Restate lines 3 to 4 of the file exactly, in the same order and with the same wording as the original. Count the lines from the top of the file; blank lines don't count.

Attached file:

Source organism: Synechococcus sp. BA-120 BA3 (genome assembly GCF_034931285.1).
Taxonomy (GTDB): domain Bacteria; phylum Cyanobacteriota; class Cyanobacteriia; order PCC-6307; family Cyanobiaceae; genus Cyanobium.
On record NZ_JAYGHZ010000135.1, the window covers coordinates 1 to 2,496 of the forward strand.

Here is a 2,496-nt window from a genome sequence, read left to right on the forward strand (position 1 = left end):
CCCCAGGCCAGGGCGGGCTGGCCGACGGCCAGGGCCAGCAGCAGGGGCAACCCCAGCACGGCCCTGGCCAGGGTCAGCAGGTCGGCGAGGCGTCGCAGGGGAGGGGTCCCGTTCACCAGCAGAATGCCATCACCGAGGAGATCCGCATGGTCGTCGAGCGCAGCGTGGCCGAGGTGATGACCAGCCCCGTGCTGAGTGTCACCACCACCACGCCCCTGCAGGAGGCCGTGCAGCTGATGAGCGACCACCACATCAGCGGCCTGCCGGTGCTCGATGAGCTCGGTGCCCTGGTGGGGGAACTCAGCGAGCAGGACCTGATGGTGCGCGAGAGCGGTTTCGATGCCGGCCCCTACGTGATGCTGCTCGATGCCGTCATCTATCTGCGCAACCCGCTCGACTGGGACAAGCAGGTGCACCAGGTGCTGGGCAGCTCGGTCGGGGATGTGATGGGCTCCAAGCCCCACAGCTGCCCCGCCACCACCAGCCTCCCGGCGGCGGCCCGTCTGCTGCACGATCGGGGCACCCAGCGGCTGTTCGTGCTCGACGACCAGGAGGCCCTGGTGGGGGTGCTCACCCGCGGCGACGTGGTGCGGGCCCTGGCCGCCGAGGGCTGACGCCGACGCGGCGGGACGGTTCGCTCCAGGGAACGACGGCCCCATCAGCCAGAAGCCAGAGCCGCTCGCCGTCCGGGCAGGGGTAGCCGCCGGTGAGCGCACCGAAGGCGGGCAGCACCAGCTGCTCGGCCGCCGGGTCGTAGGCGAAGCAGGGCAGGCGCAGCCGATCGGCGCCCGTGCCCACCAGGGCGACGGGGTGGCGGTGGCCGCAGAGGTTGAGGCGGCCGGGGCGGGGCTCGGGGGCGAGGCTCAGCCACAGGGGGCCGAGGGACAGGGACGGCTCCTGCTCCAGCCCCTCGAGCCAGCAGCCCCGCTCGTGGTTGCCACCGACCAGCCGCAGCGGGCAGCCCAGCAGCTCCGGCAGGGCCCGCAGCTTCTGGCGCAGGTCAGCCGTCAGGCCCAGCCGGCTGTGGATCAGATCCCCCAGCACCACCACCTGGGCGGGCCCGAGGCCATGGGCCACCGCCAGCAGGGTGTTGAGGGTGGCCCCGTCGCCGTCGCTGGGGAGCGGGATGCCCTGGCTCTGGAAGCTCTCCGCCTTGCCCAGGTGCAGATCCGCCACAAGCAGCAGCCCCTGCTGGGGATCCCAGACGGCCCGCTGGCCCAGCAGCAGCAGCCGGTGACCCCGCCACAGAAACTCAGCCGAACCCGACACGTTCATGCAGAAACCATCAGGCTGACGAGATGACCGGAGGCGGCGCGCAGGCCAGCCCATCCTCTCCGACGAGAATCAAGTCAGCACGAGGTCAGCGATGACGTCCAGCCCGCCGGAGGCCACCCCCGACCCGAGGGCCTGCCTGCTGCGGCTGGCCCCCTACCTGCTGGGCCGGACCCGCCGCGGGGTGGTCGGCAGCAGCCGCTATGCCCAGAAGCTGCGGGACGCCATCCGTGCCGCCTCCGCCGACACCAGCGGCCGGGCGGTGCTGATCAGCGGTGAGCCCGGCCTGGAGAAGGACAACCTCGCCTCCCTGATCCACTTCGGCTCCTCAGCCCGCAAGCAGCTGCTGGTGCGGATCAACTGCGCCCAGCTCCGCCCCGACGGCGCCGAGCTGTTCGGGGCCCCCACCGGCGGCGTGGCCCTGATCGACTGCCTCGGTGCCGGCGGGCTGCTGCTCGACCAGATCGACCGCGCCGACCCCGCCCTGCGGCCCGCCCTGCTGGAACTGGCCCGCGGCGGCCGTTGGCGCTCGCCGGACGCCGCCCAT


On record NZ_JAYGHZ010000135.1, the window covers coordinates 1 to 2,496 of the forward strand.

Here is a 2,496-nt window from a genome sequence, read left to right on the forward strand (position 1 = left end):